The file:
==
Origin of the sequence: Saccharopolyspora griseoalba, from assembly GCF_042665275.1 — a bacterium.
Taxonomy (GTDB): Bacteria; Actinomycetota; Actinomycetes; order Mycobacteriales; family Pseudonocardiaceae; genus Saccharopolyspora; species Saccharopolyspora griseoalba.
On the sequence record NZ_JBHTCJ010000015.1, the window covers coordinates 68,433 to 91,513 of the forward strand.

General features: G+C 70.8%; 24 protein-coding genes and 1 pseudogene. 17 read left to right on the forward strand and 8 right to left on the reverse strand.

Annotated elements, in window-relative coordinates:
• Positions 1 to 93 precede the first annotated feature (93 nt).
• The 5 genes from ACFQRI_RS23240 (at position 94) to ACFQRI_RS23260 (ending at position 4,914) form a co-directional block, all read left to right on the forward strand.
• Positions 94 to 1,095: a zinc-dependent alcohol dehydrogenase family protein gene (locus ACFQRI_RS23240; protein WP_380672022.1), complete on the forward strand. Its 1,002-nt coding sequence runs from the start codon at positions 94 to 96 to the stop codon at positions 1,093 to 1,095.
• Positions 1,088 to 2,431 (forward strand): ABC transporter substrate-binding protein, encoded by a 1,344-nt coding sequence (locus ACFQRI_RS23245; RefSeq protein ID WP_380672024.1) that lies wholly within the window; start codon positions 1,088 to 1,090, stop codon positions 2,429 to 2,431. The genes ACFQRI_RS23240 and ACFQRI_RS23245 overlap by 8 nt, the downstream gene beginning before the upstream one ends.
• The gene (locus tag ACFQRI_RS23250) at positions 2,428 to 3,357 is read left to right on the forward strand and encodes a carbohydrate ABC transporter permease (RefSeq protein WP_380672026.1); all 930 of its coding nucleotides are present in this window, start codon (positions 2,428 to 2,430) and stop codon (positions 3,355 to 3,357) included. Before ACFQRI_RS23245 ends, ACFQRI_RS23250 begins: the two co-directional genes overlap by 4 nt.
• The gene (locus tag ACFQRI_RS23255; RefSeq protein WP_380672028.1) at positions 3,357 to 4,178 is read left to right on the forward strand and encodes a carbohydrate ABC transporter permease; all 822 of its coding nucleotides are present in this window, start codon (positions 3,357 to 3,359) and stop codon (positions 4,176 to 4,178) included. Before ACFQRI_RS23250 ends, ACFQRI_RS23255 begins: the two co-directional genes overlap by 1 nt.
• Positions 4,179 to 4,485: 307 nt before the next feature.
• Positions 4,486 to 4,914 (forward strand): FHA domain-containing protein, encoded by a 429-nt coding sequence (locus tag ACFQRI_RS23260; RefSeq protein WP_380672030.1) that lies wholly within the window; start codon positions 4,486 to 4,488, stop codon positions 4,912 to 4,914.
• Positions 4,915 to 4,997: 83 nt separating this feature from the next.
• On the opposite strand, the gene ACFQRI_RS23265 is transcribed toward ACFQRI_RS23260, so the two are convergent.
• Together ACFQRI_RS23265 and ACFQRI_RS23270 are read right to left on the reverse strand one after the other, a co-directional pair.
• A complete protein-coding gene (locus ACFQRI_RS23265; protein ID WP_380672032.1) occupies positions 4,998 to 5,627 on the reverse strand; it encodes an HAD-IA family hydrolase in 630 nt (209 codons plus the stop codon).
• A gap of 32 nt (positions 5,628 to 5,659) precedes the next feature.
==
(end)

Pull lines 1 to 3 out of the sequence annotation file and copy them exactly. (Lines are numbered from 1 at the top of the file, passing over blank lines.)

Origin of the sequence: Saccharopolyspora griseoalba, from assembly GCF_042665275.1 — a bacterium.
Taxonomy (GTDB): Bacteria; Actinomycetota; Actinomycetes; order Mycobacteriales; family Pseudonocardiaceae; genus Saccharopolyspora; species Saccharopolyspora griseoalba.
On the sequence record NZ_JBHTCJ010000015.1, the window covers coordinates 68,433 to 91,513 of the forward strand.